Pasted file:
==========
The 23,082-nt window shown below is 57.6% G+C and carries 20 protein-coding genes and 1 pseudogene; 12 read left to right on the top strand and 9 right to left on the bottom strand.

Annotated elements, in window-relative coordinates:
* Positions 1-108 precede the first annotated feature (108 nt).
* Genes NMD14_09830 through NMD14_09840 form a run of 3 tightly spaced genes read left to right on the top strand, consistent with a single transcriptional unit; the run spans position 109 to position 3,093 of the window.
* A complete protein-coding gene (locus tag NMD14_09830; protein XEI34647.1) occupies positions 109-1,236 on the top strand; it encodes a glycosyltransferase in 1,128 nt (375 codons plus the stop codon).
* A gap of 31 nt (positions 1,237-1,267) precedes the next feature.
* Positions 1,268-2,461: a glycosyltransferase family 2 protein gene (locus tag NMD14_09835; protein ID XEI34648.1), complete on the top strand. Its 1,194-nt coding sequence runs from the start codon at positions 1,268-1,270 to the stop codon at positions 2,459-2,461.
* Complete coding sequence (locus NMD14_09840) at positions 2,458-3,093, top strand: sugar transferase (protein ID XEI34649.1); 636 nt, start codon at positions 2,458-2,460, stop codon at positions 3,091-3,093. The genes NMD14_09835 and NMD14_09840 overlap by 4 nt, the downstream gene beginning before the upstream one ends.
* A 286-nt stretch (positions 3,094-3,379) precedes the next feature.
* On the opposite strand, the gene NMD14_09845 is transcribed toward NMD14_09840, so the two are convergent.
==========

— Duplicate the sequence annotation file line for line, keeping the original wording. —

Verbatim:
The 23,082-nt window shown below is 57.6% G+C and carries 20 protein-coding genes and 1 pseudogene; 12 read left to right on the top strand and 9 right to left on the bottom strand.

Annotated elements, in window-relative coordinates:
* Positions 1-108 precede the first annotated feature (108 nt).
* Genes NMD14_09830 through NMD14_09840 form a run of 3 tightly spaced genes read left to right on the top strand, consistent with a single transcriptional unit; the run spans position 109 to position 3,093 of the window.
* A complete protein-coding gene (locus tag NMD14_09830; protein XEI34647.1) occupies positions 109-1,236 on the top strand; it encodes a glycosyltransferase in 1,128 nt (375 codons plus the stop codon).
* A gap of 31 nt (positions 1,237-1,267) precedes the next feature.
* Positions 1,268-2,461: a glycosyltransferase family 2 protein gene (locus tag NMD14_09835; protein ID XEI34648.1), complete on the top strand. Its 1,194-nt coding sequence runs from the start codon at positions 1,268-1,270 to the stop codon at positions 2,459-2,461.
* Complete coding sequence (locus NMD14_09840) at positions 2,458-3,093, top strand: sugar transferase (protein ID XEI34649.1); 636 nt, start codon at positions 2,458-2,460, stop codon at positions 3,091-3,093. The genes NMD14_09835 and NMD14_09840 overlap by 4 nt, the downstream gene beginning before the upstream one ends.
* A 286-nt stretch (positions 3,094-3,379) precedes the next feature.
* On the opposite strand, the gene NMD14_09845 is transcribed toward NMD14_09840, so the two are convergent.